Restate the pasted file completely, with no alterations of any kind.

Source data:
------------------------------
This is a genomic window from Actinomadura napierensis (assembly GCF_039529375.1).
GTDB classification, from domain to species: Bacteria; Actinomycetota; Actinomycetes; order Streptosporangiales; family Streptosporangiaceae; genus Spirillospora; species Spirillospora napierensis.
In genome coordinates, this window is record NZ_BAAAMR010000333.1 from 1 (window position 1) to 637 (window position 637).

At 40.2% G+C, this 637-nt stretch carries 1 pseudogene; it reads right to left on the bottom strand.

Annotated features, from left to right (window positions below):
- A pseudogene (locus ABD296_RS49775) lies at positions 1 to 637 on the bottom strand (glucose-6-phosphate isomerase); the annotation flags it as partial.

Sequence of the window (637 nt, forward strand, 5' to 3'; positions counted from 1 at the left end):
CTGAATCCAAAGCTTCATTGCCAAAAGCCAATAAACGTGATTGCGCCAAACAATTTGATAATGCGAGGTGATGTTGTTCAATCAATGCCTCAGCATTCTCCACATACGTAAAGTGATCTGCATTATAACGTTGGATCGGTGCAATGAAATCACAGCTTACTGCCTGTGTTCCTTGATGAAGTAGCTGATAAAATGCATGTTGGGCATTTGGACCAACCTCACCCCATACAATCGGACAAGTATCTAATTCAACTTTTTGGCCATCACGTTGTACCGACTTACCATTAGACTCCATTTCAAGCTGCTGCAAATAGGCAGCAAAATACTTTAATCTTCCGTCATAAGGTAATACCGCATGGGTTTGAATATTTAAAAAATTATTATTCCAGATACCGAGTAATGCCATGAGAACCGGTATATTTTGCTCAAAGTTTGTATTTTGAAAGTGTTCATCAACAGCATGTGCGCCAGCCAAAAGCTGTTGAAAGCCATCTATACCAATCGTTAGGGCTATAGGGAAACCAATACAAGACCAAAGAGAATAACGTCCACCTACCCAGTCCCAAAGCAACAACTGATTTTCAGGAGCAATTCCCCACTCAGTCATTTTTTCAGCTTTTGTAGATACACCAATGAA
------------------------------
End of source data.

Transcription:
This is a genomic window from Actinomadura napierensis (assembly GCF_039529375.1).
GTDB classification, from domain to species: Bacteria; Actinomycetota; Actinomycetes; order Streptosporangiales; family Streptosporangiaceae; genus Spirillospora; species Spirillospora napierensis.
In genome coordinates, this window is record NZ_BAAAMR010000333.1 from 1 (window position 1) to 637 (window position 637).

At 40.2% G+C, this 637-nt stretch carries 1 pseudogene; it reads right to left on the bottom strand.

Annotated features, from left to right (window positions below):
- A pseudogene (locus ABD296_RS49775) lies at positions 1 to 637 on the bottom strand (glucose-6-phosphate isomerase); the annotation flags it as partial.

Sequence of the window (637 nt, forward strand, 5' to 3'; positions counted from 1 at the left end):
CTGAATCCAAAGCTTCATTGCCAAAAGCCAATAAACGTGATTGCGCCAAACAATTTGATAATGCGAGGTGATGTTGTTCAATCAATGCCTCAGCATTCTCCACATACGTAAAGTGATCTGCATTATAACGTTGGATCGGTGCAATGAAATCACAGCTTACTGCCTGTGTTCCTTGATGAAGTAGCTGATAAAATGCATGTTGGGCATTTGGACCAACCTCACCCCATACAATCGGACAAGTATCTAATTCAACTTTTTGGCCATCACGTTGTACCGACTTACCATTAGACTCCATTTCAAGCTGCTGCAAATAGGCAGCAAAATACTTTAATCTTCCGTCATAAGGTAATACCGCATGGGTTTGAATATTTAAAAAATTATTATTCCAGATACCGAGTAATGCCATGAGAACCGGTATATTTTGCTCAAAGTTTGTATTTTGAAAGTGTTCATCAACAGCATGTGCGCCAGCCAAAAGCTGTTGAAAGCCATCTATACCAATCGTTAGGGCTATAGGGAAACCAATACAAGACCAAAGAGAATAACGTCCACCTACCCAGTCCCAAAGCAACAACTGATTTTCAGGAGCAATTCCCCACTCAGTCATTTTTTCAGCTTTTGTAGATACACCAATGAA